GPON zero-day

Attacks on Dasan GPON routers are continuing to happen using two vulnerabilities disclosed last month, but today, researchers from Qihoo 360 Netlab have revealed that one botnet operator appears to have deployed a new zero-day affecting the same router types.

The security firm has refused to release further details on this flaw to prevent more attacks but said it was able to reproduce its effects.

"We tested this payload on two different versions of [Dasan] GPON home router," the Netlab team said, "all work."

TheMoon botnet behind new Dasan GPON zero-day

The botnet exploiting this new GPON router zero-day is called TheMoon, a very old threat that was first spotted in 2014 infecting Linux servers but has started switching to home routers IoT in recent years.

TheMoon is only the latest botnet to add support for exploiting Dasan GPON routers. Five botnets —Hajime, Mettle, Mirai, Muhstik, and Satori— have been exploiting two older exploits for almost a week.

The two exploits these five botnets were targeting are CVE-2018-10561 and CVE-2018-10562.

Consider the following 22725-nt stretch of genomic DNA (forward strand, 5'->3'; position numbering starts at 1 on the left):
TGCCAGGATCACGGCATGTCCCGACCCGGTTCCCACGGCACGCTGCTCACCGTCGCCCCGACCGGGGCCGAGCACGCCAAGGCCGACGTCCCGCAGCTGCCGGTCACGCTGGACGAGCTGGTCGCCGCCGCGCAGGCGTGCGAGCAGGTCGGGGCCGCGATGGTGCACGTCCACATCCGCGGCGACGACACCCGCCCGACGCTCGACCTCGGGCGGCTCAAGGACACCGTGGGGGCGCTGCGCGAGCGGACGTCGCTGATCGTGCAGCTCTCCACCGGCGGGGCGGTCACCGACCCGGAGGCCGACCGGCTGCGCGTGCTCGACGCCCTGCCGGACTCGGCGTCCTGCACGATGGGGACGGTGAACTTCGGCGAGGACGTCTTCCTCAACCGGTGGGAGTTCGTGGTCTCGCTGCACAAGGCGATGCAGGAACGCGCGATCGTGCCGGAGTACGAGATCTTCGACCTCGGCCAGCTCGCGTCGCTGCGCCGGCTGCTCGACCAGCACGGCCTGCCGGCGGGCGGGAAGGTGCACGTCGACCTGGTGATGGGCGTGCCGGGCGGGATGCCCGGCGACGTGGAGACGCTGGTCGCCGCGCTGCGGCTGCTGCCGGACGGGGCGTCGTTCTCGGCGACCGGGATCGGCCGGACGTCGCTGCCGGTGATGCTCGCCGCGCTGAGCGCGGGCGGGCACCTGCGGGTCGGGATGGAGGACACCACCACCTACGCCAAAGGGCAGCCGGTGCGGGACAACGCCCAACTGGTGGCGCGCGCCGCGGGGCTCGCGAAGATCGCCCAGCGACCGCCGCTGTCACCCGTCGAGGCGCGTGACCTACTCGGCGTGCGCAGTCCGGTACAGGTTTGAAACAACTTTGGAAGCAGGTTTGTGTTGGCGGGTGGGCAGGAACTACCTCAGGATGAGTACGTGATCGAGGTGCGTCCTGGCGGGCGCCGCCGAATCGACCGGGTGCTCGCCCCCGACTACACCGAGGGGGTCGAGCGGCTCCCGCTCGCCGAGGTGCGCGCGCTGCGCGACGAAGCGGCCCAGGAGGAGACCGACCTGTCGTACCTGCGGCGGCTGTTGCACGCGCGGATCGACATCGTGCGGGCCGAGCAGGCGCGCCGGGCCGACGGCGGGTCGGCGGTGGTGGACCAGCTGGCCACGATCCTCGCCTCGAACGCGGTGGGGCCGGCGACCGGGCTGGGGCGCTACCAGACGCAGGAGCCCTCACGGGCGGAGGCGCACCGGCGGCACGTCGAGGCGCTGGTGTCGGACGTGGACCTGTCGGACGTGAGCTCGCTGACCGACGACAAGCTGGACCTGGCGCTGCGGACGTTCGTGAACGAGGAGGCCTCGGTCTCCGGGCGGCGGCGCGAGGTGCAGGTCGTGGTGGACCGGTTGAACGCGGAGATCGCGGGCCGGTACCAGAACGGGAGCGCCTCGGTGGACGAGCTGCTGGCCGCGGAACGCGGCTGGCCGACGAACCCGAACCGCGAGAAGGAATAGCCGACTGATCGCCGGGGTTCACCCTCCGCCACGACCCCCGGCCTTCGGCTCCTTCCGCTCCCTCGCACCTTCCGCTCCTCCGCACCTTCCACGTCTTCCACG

These two vulnerabilities allow attackers to take over affected devices —GPON routers made by South Korean vendor Dasan. GPON stands for Gigabit Passive Optical Network and is a type of telecommunications technology for supporting internet connections via fiber optics lines.

Despite a botnet party, only 2% of GPON routers were hacked

Initially, it was believed the number of exposed devices was over one million, but the device maker later officially stated that the number of devices vulnerable to CVE-2018-10561 and CVE-2018-10562 was only 240,000.

The good news is that in spite of the large number of vulnerable devices, all five botnets trying to take advantage of these routers last week failed to do so. The reason was that the exploit packages they were trying to use failed to infect devices properly.

Netlab says that these five botnets managed to infect only around 2% of the entire pool of vulnerable GPON routers.

This might change in the upcoming days thanks to the new zero-day deployed by TheMoon botnet, but also because botnet operators have been working on improving their exploit payloads in the past days.

One of six botnets has been taken down —for now

Nonetheless, Netlab says that together with the partners from the security industry they have scored a victory for the good guys, as they have managed to take down the servers of the Muhstik botnet, one of the five botnets that were targeting GPON routers last week.

However, the victory may be short-lived, as Muhstik admins appear to be attempting to install new servers and resume their router hacking activities.

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